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Thread: "Сила солому ломит"

  1. #1
    Hanna
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    "Сила солому ломит"

    The translation for this is allegedly "Might goes before right". Not a common English expression, but I have ocassionally heard it.

    It means that the stronger person/country/company etc usually get their way, even when they are not right.

    But the direct translation seems to be:

    "Сила солому ломит" =
    Strength breaks straws

    (?) Is that right?

    Is it a common saying?

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    Старший оракул Seraph's Avatar
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    Re: "Сила солому ломит"

    Phrase is somewhat variable. e.g. Might makes right, or might is right are also in vernacular English usage.

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    Re: "Сила солому ломит"

    "Сила солому ломит"
    Sounds odd to me (as a native), I don't remember if I ever heard it.
    The meaning might be as Seraph proposed.
    If my post contains errors of any kind, I'd appreciate anyone setting me straight.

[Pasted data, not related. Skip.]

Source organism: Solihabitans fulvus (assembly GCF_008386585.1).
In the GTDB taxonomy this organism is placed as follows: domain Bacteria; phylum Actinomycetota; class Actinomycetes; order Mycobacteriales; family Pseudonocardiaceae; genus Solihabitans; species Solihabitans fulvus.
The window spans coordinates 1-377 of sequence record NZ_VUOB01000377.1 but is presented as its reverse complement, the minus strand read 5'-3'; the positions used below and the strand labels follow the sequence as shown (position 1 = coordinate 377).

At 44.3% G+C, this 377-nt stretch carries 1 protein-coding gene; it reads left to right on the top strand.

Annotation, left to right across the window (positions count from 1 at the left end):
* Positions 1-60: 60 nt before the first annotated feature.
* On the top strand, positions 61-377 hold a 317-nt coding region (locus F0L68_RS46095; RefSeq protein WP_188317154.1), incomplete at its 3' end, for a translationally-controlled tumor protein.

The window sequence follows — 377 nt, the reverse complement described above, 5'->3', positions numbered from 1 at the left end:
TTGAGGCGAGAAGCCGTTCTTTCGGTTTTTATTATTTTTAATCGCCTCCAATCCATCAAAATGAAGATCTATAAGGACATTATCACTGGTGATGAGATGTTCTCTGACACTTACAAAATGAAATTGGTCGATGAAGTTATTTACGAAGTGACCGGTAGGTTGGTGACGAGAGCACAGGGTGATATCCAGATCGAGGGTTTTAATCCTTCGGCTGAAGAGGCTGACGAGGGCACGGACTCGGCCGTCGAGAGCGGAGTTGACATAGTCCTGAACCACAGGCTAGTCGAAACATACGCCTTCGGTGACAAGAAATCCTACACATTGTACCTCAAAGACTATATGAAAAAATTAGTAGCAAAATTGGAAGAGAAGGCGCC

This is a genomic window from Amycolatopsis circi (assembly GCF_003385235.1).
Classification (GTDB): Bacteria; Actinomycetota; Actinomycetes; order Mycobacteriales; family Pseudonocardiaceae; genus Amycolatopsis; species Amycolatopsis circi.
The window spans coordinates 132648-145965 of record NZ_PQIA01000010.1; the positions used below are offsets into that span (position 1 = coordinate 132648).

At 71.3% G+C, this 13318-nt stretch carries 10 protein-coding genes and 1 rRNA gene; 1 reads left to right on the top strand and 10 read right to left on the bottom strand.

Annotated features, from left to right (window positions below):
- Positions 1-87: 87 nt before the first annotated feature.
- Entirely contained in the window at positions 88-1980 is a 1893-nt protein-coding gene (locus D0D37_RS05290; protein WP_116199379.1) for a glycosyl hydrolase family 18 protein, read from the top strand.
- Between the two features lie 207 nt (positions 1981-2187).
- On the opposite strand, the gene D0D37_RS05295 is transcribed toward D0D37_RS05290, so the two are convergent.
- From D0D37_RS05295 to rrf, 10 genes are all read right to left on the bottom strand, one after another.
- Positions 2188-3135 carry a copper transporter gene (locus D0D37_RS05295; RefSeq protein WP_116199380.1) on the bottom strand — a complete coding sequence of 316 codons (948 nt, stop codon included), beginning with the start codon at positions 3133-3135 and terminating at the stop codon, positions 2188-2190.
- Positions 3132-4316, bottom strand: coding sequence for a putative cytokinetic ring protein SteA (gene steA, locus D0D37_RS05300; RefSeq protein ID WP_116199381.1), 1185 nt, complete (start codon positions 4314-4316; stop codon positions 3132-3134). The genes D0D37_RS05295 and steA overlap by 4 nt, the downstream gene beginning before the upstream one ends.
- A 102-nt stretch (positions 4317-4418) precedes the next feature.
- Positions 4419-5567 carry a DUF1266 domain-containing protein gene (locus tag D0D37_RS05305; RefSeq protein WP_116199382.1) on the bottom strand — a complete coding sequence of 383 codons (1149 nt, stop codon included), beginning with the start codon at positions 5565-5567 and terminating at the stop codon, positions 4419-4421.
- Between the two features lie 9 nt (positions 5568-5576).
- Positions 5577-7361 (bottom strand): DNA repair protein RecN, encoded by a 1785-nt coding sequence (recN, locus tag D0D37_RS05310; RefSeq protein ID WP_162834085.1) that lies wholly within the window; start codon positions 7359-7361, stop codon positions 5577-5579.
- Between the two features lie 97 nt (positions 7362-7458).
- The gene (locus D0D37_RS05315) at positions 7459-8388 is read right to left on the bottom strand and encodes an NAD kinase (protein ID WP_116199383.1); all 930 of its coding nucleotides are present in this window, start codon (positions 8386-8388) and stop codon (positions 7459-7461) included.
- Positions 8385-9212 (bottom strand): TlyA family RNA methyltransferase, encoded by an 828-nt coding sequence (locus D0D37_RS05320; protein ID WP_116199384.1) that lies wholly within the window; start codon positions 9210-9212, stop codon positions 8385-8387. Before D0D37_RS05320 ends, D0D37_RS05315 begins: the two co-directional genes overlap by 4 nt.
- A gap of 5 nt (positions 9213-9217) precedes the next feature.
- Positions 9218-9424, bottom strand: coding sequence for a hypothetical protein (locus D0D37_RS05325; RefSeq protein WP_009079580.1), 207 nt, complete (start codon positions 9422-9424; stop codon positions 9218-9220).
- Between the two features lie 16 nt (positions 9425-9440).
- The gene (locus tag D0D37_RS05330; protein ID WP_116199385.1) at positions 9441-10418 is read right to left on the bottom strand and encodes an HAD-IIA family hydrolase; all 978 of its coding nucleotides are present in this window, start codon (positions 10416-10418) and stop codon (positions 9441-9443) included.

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    Re: "Сила солому ломит"

    Quote Originally Posted by Johanna
    The translation for this is allegedly "Might goes before right". Not a common English expression, but I have ocassionally heard it.
    It means that the stronger person/country/company etc usually get their way, even when they are not right.

    But the direct translation seems to be:
    "Сила солому ломит" =
    Strength breaks straws

    (?) Is that right?
    Is it a common saying?
    It' s not common, I've never heard it in everyday speech unlike many other proverbs and sayings.
    As it's uncommon, its meaning is not clear at first sight, but I checked Internet sources, and your explanation and English equivalent seem to be correct.